* The problems Republicans face in passing tax reform are the same ones that have kept them from getting anything else accomplished legislatively. First of all, they don’t agree.
But Republicans remain divided on key details: whether they can meet Mr. Trump’s demand for a 15 percent corporate tax rate; which small businesses and partnerships would qualify for a new low business tax rate; whether tax cuts in the package should be paid for by closing loopholes; and whether hedge fund and private equity managers would continue to see their huge fees taxed at the low rate of capital gains instead of at income tax rates.
* Secondly, they have a president who makes unreasonable demands because he doesn’t know what he’s talking about.
— Stephanie Ruhle (@SRuhle) September 14, 2017
* Thirdly, the president has a pretty skewed definition of bipartisan.
President Trump got a lot of attention for his Tuesday night dinner with three red-state Democratic senators, where he tried to win their support for tax reform. But here’s the thing: This was not the start of a bipartisan tax reform effort. This was the White House’s attempt to give Republicans a cushion in case they lose a few votes.
An administration official tells me the three Democratic senators — Joe Manchin, Heidi Heitkamp and Joe Donnelly — were invited because they were considered the most likely to be open to a Republican tax reform plan.
* I wanted to include this story because in the coming months we’re likely to hear that Obamacare is a failure because fewer people are signing up on the exchanges and premiums are going up. The thing is…that is exactly what CBO just predicted will happen because of sabotage by the Trump administration.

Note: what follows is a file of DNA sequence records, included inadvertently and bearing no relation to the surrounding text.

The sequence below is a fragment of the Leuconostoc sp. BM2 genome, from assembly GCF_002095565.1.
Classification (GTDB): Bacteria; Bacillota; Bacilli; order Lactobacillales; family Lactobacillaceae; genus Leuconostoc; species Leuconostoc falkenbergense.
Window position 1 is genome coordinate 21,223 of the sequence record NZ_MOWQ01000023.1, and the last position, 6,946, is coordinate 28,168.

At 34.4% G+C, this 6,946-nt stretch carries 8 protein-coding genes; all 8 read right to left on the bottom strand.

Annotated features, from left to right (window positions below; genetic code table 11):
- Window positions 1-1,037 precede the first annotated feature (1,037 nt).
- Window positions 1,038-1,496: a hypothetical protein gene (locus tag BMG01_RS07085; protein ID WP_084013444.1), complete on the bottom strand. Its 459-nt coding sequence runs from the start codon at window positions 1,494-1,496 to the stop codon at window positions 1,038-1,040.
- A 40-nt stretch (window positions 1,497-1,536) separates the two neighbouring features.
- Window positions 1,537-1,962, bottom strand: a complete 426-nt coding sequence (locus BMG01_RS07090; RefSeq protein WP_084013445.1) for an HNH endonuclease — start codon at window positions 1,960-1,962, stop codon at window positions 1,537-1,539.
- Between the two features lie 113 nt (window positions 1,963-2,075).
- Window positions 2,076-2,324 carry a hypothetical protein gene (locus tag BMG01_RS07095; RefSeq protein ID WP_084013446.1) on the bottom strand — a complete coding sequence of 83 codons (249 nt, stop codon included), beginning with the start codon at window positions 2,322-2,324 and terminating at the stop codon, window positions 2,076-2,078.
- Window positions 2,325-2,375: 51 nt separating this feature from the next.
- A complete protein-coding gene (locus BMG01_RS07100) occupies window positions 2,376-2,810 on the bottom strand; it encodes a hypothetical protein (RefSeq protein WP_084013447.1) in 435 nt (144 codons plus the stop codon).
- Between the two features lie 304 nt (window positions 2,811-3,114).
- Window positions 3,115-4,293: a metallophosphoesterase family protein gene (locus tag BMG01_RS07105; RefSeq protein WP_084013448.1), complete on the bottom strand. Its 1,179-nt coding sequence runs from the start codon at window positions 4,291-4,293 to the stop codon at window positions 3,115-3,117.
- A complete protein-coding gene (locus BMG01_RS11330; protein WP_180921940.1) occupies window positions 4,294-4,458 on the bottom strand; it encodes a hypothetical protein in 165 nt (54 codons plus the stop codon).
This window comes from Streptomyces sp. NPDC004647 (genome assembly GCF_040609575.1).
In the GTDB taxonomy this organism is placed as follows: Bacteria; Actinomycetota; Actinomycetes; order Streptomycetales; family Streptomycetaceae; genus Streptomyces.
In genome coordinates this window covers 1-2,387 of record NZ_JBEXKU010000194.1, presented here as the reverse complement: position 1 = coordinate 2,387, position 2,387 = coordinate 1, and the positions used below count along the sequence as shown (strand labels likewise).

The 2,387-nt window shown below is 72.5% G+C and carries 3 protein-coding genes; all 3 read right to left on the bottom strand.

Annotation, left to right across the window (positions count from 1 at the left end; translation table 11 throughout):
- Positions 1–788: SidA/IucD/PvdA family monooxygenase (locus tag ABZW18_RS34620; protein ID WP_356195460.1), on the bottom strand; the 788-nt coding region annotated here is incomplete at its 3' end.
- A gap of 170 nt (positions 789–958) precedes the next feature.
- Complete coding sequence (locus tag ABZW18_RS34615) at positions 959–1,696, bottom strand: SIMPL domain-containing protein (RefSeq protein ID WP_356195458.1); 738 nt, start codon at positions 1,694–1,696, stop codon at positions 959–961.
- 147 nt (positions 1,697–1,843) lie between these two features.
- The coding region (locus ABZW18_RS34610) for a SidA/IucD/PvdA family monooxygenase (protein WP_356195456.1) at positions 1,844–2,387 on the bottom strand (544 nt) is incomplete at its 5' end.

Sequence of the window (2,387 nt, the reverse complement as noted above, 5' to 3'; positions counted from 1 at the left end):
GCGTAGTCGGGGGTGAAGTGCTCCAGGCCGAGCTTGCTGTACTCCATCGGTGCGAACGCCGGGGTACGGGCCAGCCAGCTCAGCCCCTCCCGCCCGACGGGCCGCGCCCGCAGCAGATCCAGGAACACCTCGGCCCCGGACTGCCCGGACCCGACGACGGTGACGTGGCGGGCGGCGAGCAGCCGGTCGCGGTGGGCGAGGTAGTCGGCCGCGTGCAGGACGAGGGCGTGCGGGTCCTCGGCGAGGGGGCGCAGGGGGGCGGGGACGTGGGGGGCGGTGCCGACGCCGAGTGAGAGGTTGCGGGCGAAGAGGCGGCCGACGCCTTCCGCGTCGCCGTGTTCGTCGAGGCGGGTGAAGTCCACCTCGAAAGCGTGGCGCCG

The non-partisan Congressional Budget Office released a new report Thursday on projected changes to the health care marketplace under the Trump administration’s ever-changing approach to the Affordable Care Act’s open enrollment period.
In particular, the CBO reported that although the individual market will be relatively stable going forward under current law, signups this fall are likely to be suppressed because of the Trump administration’s decision to cut 90 percent of the Obamacare advertising budget and nearly half of the budget for navigators who help people around the country enroll…
The report also predicted premiums will be driven up next year due to ongoing uncertainty around whether the Trump administration will cut off payments for Obamacare’s cost-sharing reduction subsidies to insurers.
* Can somebody please explain this one to me? I know…it’s all about tribalism. But this is just nuts.
— Keith Boykin (@keithboykin) September 14, 2017
* Finally, I thought this tweet from former Congressman Joe “You Lie” Walsh is perhaps the clearest distillation of the Republican message that I’ve seen in a long time: “It’s all on you.”
No babies, health care is not a right. A meal is not a right. A roof over your head is not a right. A job is not a right.
It’s all on you.
— Joe Walsh (@WalshFreedom) September 13, 2017
I know this kind of response crops up because right now in this country there are a lot of people who are beginning to talk about whether access to health care is a right. That makes it one of those moral questions I wrote about this week. And perhaps FDR provided the best distillation of the Democratic message with this: